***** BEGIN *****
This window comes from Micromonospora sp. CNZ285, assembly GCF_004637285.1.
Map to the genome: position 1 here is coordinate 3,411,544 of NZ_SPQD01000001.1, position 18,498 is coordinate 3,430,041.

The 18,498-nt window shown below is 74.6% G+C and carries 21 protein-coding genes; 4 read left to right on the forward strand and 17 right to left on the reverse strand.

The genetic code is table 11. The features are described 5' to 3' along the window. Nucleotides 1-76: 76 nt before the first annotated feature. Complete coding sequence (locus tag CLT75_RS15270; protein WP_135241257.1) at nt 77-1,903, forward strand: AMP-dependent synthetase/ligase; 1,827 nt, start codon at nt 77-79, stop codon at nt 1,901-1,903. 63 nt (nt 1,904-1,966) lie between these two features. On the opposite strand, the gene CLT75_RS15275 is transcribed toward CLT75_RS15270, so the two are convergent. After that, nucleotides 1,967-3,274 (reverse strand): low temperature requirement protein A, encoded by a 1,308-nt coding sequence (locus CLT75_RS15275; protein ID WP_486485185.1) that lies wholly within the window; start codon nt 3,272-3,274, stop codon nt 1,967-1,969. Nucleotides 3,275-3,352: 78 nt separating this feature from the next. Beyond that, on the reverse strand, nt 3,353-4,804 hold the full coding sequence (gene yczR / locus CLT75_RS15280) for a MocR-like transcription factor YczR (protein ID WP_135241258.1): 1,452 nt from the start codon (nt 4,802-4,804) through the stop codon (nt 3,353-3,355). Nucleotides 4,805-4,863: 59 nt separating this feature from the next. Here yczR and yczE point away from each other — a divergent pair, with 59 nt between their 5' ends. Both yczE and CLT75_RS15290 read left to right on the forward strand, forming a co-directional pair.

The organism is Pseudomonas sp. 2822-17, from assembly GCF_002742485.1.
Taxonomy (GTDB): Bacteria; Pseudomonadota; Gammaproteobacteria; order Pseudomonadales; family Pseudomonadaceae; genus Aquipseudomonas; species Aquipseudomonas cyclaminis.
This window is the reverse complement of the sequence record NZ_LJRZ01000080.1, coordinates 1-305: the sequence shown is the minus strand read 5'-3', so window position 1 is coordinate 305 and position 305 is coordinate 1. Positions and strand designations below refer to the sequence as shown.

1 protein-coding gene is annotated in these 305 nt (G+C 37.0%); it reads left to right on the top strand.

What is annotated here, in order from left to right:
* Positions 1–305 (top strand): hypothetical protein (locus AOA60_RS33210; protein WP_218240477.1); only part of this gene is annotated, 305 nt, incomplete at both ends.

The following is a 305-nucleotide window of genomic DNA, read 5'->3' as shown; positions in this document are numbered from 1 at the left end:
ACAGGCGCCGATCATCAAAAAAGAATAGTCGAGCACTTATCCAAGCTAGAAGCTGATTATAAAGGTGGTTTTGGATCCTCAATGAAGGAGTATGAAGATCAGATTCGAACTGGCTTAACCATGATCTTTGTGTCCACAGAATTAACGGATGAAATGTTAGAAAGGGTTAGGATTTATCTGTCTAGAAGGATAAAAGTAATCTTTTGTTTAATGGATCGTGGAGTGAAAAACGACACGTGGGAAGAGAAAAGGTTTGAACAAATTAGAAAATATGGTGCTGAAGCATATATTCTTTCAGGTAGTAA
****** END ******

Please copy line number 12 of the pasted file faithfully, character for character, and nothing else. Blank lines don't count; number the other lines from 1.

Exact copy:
ACAGGCGCCGATCATCAAAAAAGAATAGTCGAGCACTTATCCAAGCTAGAAGCTGATTATAAAGGTGGTTTTGGATCCTCAATGAAGGAGTATGAAGATCAGATTCGAACTGGCTTAACCATGATCTTTGTGTCCACAGAATTAACGGATGAAATGTTAGAAAGGGTTAGGATTTATCTGTCTAGAAGGATAAAAGTAATCTTTTGTTTAATGGATCGTGGAGTGAAAAACGACACGTGGGAAGAGAAAAGGTTTGAACAAATTAGAAAATATGGTGCTGAAGCATATATTCTTTCAGGTAGTAA